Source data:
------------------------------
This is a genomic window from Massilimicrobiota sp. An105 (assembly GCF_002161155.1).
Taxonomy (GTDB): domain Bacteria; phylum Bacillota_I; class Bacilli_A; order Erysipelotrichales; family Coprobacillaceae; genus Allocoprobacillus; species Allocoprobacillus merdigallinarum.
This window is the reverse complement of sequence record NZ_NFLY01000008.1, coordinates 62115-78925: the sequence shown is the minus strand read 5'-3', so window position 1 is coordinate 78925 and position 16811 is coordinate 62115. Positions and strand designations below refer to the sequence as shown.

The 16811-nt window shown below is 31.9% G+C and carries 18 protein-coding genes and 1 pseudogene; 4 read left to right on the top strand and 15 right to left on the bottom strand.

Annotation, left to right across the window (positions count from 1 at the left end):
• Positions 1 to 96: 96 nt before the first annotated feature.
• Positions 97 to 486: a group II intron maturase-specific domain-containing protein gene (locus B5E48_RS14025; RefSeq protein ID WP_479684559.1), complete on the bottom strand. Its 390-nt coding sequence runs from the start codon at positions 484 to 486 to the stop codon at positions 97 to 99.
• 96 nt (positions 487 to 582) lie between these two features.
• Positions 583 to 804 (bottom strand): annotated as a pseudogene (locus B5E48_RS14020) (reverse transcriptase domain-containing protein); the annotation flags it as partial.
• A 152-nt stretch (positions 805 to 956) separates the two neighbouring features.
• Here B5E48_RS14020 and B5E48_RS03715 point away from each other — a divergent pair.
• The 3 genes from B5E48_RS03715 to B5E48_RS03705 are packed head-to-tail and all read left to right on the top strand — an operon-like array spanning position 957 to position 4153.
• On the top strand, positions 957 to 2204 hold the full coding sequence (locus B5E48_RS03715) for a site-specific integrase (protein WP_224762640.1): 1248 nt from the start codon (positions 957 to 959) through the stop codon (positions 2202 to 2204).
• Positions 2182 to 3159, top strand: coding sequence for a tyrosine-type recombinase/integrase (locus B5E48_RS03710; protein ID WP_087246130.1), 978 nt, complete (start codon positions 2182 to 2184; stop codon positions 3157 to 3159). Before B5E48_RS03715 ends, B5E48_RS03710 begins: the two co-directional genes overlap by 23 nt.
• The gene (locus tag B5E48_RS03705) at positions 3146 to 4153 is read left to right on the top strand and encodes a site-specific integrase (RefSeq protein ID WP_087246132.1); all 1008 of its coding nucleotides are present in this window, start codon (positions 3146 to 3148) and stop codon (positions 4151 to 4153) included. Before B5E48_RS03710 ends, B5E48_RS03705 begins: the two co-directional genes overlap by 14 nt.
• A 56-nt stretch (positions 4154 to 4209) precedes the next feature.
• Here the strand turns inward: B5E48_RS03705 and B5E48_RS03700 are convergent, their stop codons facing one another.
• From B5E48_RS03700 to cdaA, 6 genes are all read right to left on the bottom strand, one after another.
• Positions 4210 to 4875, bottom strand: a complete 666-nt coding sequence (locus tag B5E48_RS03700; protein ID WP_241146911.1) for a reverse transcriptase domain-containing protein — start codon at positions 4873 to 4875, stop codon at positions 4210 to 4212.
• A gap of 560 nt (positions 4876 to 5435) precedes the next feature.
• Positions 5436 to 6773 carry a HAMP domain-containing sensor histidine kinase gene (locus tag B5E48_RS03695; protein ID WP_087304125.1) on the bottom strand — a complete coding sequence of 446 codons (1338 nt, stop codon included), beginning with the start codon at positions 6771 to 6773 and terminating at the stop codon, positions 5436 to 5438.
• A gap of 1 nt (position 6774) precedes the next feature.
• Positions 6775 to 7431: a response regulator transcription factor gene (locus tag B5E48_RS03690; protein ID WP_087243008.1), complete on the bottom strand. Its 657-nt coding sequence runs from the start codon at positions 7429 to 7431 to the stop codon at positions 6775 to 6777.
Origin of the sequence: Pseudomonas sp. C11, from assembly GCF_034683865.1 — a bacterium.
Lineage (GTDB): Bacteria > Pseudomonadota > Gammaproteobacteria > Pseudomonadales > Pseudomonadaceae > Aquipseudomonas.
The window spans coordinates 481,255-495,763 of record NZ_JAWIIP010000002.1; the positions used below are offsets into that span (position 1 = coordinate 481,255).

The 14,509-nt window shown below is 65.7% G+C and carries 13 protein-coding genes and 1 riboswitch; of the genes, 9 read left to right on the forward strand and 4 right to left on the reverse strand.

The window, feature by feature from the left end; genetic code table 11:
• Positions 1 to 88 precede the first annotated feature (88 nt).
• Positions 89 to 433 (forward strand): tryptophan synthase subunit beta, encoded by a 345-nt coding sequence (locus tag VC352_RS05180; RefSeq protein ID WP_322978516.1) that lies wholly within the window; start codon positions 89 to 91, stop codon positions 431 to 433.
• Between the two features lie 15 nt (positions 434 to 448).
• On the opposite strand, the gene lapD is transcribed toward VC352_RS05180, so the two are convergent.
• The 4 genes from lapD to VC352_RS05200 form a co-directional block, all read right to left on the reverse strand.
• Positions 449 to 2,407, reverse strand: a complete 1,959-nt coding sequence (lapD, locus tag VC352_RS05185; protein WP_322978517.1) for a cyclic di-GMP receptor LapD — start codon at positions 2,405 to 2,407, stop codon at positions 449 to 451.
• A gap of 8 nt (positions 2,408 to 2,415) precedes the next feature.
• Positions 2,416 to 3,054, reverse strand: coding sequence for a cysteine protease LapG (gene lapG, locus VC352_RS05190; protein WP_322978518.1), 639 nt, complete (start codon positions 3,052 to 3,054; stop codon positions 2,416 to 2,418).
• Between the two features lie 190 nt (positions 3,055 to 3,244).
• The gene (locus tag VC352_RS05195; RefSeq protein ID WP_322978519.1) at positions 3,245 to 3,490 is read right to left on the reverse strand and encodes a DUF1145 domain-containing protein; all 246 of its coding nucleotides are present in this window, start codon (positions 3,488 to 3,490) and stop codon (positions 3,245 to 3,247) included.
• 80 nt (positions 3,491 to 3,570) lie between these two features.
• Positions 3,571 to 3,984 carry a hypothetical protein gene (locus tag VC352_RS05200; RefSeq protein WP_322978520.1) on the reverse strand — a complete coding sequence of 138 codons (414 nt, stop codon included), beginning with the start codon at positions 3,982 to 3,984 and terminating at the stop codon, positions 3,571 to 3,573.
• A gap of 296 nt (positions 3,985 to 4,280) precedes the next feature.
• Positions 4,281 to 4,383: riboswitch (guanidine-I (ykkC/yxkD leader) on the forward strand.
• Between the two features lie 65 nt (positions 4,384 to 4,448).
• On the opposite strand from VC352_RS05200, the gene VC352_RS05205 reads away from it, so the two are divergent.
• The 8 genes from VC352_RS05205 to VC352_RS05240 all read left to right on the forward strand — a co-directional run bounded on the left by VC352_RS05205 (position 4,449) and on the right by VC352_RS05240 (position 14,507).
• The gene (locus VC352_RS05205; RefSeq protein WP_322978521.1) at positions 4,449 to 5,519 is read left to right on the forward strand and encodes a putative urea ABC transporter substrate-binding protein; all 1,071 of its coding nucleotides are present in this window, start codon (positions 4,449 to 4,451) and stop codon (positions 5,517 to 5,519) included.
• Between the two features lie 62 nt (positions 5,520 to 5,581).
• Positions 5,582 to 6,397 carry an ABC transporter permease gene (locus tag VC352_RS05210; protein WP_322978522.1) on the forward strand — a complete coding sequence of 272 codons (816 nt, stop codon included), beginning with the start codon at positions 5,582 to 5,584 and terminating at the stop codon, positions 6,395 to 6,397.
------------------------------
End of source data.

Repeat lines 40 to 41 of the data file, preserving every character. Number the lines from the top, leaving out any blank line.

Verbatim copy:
• Positions 3,571 to 3,984 carry a hypothetical protein gene (locus tag VC352_RS05200; RefSeq protein WP_322978520.1) on the reverse strand — a complete coding sequence of 138 codons (414 nt, stop codon included), beginning with the start codon at positions 3,982 to 3,984 and terminating at the stop codon, positions 3,571 to 3,573.
• A gap of 296 nt (positions 3,985 to 4,280) precedes the next feature.